Monthly Archives: March 2006

Zippy Semiotics

Sent by Dane Harwood:

Zippy on Semiotics

Librarians and Engineers on Information, Knowledge

An older Open Source episode on Google Print

Seems to me, a large part of the discussion had to about two distinct and fairly incompatible “worldviews,” or more precisely in this case, two ways to see the realities of information and knowledge. Both are certainly legitimate, accurate, understandable, and logical. But they do clash. Pretty much a culture clash. And both are typical of the United States, in this very case, with frequent mentions of U.S. symbols and themes.

Not criticism but observations. Continue reading

Recording at 44.1 kHz, 16b with iPod 5G?

[UPDATE: These devices are now available in different places. Haven’t tried any of them myself.]

[UPDATE: Purchased an iRiver H120 jukebox/recorder.]
We’ve known for a while that the Fifth Generation iPod (with Video) could do “CD-quality” audio recording but there hasn’t been a compatible microphone for it. Actually, the Apple Store online still doesn’t seem to list a microphone compatible with the iPod 5G’s dock connector but the instruction on Recording voice memos from Apple do talk about such a microphone:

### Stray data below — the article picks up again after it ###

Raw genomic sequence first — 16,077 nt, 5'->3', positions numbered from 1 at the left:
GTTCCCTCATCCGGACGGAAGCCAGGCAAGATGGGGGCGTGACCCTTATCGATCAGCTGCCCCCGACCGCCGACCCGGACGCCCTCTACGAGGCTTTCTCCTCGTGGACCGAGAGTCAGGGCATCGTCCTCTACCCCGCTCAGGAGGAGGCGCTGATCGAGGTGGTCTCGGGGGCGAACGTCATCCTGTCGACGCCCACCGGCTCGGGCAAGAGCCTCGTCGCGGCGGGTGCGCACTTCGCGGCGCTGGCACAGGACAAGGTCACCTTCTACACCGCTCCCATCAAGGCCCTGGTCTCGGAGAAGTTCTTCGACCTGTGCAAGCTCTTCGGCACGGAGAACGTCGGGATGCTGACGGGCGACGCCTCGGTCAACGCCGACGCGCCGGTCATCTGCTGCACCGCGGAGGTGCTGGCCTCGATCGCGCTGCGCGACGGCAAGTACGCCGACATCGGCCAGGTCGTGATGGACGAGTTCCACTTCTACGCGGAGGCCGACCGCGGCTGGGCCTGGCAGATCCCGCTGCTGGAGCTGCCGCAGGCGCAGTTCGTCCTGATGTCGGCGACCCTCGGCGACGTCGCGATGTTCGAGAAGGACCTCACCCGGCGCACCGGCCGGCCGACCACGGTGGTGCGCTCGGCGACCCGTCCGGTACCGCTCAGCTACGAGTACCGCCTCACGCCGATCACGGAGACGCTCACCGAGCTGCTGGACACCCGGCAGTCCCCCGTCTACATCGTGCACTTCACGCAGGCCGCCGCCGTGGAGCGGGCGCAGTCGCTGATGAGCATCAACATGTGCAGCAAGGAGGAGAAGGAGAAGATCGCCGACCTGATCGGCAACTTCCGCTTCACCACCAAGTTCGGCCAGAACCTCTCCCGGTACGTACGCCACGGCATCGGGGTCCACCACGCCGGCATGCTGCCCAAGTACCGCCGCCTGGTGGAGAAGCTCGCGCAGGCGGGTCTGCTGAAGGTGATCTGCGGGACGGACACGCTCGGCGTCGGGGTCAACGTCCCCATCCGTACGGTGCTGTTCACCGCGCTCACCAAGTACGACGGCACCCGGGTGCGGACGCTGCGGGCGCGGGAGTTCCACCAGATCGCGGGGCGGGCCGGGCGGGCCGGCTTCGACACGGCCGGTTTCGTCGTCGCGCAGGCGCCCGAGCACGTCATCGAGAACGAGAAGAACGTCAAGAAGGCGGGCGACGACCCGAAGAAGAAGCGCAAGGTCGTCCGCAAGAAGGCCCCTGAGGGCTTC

1. Connect a microphone to your iPod. On the Fifth Generation iPod, connect the microphone to the dock connector. For older iPod models that support recording voice memos, connect the microphone to the Headphones port on your iPod.
2. The Voice Memo screen appears.
3. On the Fifth Generation iPod, you can choose the recording quality by setting Quality to either Mono or Stereo. Select “Mono” quality (22 kHz, mono) to save space, or “Stereo” quality (44.1 kHz, stereo) for a better sound.
4. To begin recording, select Record.
5. Hold the microphone a few inches from your mouth and speak. To pause recording, select Pause.
6. When you finish, select Stop and Save. Your saved recording is listed by date and time.

The page has allegedly been created and changed in January. Been waiting for this…

Creative Play

Geeks think about creating, as shown in this blog post responding to a model of user-generated content.

Been thinking (and blogging) about play behaviour. Simply put, play behaviour is creative in that it’s not passive intake of produced content. It’s engaging, hot (in McLuhan’s sense), empowering… Continue reading

Anthropologist to Geeks

A short piece on Tim O’Reilly’s “Radar” blog about anthropologist Stephen Lansing explaining the benefits of a local irrigation model in Bali. Typical applied anthro stuff. Nice to see geeks are listening now.

Caffè ArtJava: Real Espresso in Montreal

[Also posted on CoffeeGeek…]

Just back from my first time at Caffè ArtJava.

Continue reading